A patient is assisted by others to get down from an ambulance at the district government hospital in Eluru, Andhra Pradesh state, India, Tuesday, Dec. 8, 2020. Health officials and experts are still baffled by a mysterious illness that has left over 500 people hospitalized and one person dead in this southern Indian state.
AP
December 9, 2020 4:40 AM EST

The headlines have been startling: More than 500 people sickened by a mysterious illness in the southern Indian state of Andhra Pradesh—and doctors can’t figure out what is causing it.

The news has spread across the world in viral fashion, not least because it bears faint echoes of the initial reports—nearly one year ago—of a “mysterious pneumonia-like virus” in the Chinese city of Wuhan. That illness, of course, became the COVID-19 pandemic, which is still raging across the world, having killed 1.5 million people.

But in Andhra Pradesh, the situation is starting to look less dire—though still troubling. On Dec. 7, the state’s health minister ruled out viral infection, as well as air and water contamination. Initial fears of the new illness overwhelming the health system have subsided.

Doctors in Eluru, the city where the illnesses were reported, have told the Indian Express that the number of cases have declined in the past two days and that patients have been recovering quickly. Along with government teams, experts from the World Health Organization are also on the ground. Door to door surveys have been ordered to monitor the health conditions of people as investigation into possible causes continue.

Here’s what we know so far about the mysterious illness sickening people in Andhra Pradesh.

What’s happening in Andhra Pradesh?

Sai was out with his friends on Sunday when he developed seizures before falling unconscious on the road in his coastal hometown of Eluru. The 21-year-old, who preferred to use only his first name, felt tired and weak when he woke up in the hospital a few hours later. He was back home two days later and has not had any illness since.

“It was so unexpected that I feel like I imagined this whole episode,” he tells TIME.

Eluru has recorded more than 500 such cases of the unidentified illness since Dec. 5, leaving experts baffled and prompting the government to send in experts.

Patients have reported symptoms ranging from nausea, seizures, dizziness and loss of consciousness. The mysterious disease has so far claimed one life in the city, which is home to more than 250,000 people.

What is causing the illnesses?

Doctors still aren’t certain what has caused people to get sick, but they’re starting to form an idea.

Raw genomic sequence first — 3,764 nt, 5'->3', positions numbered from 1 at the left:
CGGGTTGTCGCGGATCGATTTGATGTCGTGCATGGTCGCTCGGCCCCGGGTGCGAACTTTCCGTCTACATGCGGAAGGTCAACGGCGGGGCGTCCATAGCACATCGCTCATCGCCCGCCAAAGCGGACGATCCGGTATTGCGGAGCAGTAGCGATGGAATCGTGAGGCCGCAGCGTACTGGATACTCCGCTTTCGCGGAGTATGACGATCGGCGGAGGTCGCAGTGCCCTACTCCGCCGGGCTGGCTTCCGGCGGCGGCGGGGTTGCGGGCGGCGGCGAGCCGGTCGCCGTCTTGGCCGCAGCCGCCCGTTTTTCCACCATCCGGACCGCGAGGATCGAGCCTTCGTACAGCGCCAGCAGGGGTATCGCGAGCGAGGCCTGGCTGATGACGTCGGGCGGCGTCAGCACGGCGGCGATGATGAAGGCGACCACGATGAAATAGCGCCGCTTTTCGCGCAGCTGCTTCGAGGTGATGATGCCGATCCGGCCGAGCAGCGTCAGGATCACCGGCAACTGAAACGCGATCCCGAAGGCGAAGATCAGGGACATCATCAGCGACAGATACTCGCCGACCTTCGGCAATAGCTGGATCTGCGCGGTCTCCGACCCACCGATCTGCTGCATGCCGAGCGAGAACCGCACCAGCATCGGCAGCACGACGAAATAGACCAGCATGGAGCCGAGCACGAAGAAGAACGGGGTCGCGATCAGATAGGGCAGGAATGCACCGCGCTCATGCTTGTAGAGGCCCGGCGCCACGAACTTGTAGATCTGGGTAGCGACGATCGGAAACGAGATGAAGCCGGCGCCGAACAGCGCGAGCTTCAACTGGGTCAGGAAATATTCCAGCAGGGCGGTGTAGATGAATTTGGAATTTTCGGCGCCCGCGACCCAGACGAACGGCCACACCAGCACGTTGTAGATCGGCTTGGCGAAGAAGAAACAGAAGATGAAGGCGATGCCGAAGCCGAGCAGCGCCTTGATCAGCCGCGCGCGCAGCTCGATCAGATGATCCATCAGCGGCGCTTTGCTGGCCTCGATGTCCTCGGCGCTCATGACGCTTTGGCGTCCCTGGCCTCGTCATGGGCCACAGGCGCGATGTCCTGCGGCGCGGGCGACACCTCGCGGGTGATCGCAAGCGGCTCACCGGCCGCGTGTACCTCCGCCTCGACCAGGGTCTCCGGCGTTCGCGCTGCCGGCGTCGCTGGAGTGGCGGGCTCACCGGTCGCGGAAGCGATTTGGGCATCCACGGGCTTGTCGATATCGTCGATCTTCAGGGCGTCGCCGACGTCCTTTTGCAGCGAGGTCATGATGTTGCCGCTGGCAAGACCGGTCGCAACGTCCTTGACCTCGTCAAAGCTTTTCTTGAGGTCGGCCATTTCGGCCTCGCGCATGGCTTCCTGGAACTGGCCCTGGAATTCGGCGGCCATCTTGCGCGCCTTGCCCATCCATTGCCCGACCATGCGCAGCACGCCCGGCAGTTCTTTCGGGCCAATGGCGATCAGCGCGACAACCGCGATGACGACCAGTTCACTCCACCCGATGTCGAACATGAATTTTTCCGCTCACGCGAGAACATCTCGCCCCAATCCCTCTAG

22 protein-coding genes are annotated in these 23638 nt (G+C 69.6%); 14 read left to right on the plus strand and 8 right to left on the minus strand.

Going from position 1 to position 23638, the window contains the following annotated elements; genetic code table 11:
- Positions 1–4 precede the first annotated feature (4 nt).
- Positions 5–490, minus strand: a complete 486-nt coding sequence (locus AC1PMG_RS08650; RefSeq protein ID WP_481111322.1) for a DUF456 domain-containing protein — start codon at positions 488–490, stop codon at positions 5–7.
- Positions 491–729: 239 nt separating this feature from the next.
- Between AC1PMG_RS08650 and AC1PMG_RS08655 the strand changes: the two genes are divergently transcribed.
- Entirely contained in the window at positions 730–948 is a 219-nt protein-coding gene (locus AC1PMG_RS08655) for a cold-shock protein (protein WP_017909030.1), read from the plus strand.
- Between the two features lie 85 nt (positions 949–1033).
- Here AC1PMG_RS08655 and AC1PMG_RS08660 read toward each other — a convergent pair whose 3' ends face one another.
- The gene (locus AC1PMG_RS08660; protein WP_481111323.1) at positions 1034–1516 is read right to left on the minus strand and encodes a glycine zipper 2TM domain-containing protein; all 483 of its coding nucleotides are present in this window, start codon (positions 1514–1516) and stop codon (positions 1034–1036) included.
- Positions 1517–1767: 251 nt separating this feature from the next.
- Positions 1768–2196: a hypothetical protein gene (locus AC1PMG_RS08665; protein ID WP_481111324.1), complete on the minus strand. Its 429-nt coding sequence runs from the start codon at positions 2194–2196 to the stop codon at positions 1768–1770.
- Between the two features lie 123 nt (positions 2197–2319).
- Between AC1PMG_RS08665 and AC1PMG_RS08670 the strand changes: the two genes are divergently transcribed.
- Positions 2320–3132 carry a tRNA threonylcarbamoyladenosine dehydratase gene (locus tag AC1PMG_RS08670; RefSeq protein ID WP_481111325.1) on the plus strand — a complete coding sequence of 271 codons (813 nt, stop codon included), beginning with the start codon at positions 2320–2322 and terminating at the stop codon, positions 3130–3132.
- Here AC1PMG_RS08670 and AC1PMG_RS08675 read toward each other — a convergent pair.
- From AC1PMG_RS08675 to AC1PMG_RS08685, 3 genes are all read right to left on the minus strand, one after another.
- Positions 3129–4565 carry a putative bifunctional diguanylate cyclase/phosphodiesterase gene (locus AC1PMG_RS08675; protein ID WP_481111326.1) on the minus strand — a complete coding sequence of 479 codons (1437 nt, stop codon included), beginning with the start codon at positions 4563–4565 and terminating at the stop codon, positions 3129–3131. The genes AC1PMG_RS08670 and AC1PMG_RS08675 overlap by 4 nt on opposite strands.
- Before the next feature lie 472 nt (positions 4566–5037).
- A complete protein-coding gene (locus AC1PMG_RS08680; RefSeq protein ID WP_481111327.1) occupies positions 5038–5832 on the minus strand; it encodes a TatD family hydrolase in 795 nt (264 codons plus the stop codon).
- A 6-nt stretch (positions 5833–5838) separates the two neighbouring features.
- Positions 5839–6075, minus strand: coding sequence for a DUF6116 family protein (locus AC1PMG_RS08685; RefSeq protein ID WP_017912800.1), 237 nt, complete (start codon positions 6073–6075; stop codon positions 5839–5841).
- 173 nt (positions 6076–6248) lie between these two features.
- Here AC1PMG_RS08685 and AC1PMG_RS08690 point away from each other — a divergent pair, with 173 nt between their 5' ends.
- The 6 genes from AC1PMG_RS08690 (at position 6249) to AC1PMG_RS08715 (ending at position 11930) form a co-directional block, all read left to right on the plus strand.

A report by India’s top medical body has indicated heavy metal poisoning as the probable cause. Traces of lead and nickel were found in blood samples of 10 patients. However, the source of contamination is yet to be determined.

This comes as India battles the COVID-19 pandemic with the second highest caseload in the world. Andhra Pradesh, where Eluru is located, is one of the worst-hit states and has the third highest number of cases in the country.

Read more: How the Pandemic Is Reshaping India

G. V. L. Narasimha Rao, a federal lawmaker from the state, has tweeted that organochlorines, toxic substances used in pesticides, might be the cause. He said his comments were based on his conversations with senior health officials. In an interview with the Associated Press, Dr. Geeta Prasadini, a senior health official from the state, said that tests are underway to determine if the poisoning happened through contaminated vegetables.

If proved true, this won’t be the first instance of mass pesticide poisoning in India. Three years back, more than 700 farmers in the western state of Maharashtra were hospitalized after exposure to toxic pesticides. And in another case that got international attention, at least 22 children died in a school in eastern India in 2013 after being served contaminated food. Heavy metal contamination is also common with a 2019 report finding that more than 40 million Indians in rural areas consume water contaminated with metals, arsenic and nitrate.

Write to Abhishyant Kidangoor at abhishyant.kidangoor@time.com.

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